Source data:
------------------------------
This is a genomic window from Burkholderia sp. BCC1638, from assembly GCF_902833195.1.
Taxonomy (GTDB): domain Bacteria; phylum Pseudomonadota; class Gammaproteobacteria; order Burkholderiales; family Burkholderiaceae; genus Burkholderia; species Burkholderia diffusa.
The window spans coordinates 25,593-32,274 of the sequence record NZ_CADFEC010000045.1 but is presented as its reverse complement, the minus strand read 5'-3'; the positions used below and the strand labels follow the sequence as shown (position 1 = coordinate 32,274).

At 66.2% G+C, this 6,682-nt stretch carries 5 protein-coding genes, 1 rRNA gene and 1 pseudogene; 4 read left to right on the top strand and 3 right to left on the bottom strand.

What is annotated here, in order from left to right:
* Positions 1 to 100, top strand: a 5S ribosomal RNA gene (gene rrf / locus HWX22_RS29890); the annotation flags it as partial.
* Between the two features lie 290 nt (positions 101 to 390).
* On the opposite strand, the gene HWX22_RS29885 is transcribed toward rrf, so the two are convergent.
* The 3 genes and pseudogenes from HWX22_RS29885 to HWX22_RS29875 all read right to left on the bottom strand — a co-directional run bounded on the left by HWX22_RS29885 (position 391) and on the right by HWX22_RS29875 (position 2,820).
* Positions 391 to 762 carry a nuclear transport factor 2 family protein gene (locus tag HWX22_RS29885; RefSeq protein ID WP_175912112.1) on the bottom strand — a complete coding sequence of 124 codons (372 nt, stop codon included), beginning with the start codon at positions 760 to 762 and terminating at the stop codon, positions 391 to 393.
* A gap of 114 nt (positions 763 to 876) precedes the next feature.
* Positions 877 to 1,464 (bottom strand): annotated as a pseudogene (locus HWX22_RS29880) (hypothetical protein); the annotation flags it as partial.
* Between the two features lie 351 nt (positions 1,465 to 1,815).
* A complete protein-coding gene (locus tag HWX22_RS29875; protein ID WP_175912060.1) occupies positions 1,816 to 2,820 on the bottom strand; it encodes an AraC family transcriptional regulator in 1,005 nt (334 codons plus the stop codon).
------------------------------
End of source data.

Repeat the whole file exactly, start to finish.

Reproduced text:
This is a genomic window from Burkholderia sp. BCC1638, from assembly GCF_902833195.1.
Taxonomy (GTDB): domain Bacteria; phylum Pseudomonadota; class Gammaproteobacteria; order Burkholderiales; family Burkholderiaceae; genus Burkholderia; species Burkholderia diffusa.
The window spans coordinates 25,593-32,274 of the sequence record NZ_CADFEC010000045.1 but is presented as its reverse complement, the minus strand read 5'-3'; the positions used below and the strand labels follow the sequence as shown (position 1 = coordinate 32,274).

At 66.2% G+C, this 6,682-nt stretch carries 5 protein-coding genes, 1 rRNA gene and 1 pseudogene; 4 read left to right on the top strand and 3 right to left on the bottom strand.

What is annotated here, in order from left to right:
* Positions 1 to 100, top strand: a 5S ribosomal RNA gene (gene rrf / locus HWX22_RS29890); the annotation flags it as partial.
* Between the two features lie 290 nt (positions 101 to 390).
* On the opposite strand, the gene HWX22_RS29885 is transcribed toward rrf, so the two are convergent.
* The 3 genes and pseudogenes from HWX22_RS29885 to HWX22_RS29875 all read right to left on the bottom strand — a co-directional run bounded on the left by HWX22_RS29885 (position 391) and on the right by HWX22_RS29875 (position 2,820).
* Positions 391 to 762 carry a nuclear transport factor 2 family protein gene (locus tag HWX22_RS29885; RefSeq protein ID WP_175912112.1) on the bottom strand — a complete coding sequence of 124 codons (372 nt, stop codon included), beginning with the start codon at positions 760 to 762 and terminating at the stop codon, positions 391 to 393.
* A gap of 114 nt (positions 763 to 876) precedes the next feature.
* Positions 877 to 1,464 (bottom strand): annotated as a pseudogene (locus HWX22_RS29880) (hypothetical protein); the annotation flags it as partial.
* Between the two features lie 351 nt (positions 1,465 to 1,815).
* A complete protein-coding gene (locus tag HWX22_RS29875; protein ID WP_175912060.1) occupies positions 1,816 to 2,820 on the bottom strand; it encodes an AraC family transcriptional regulator in 1,005 nt (334 codons plus the stop codon).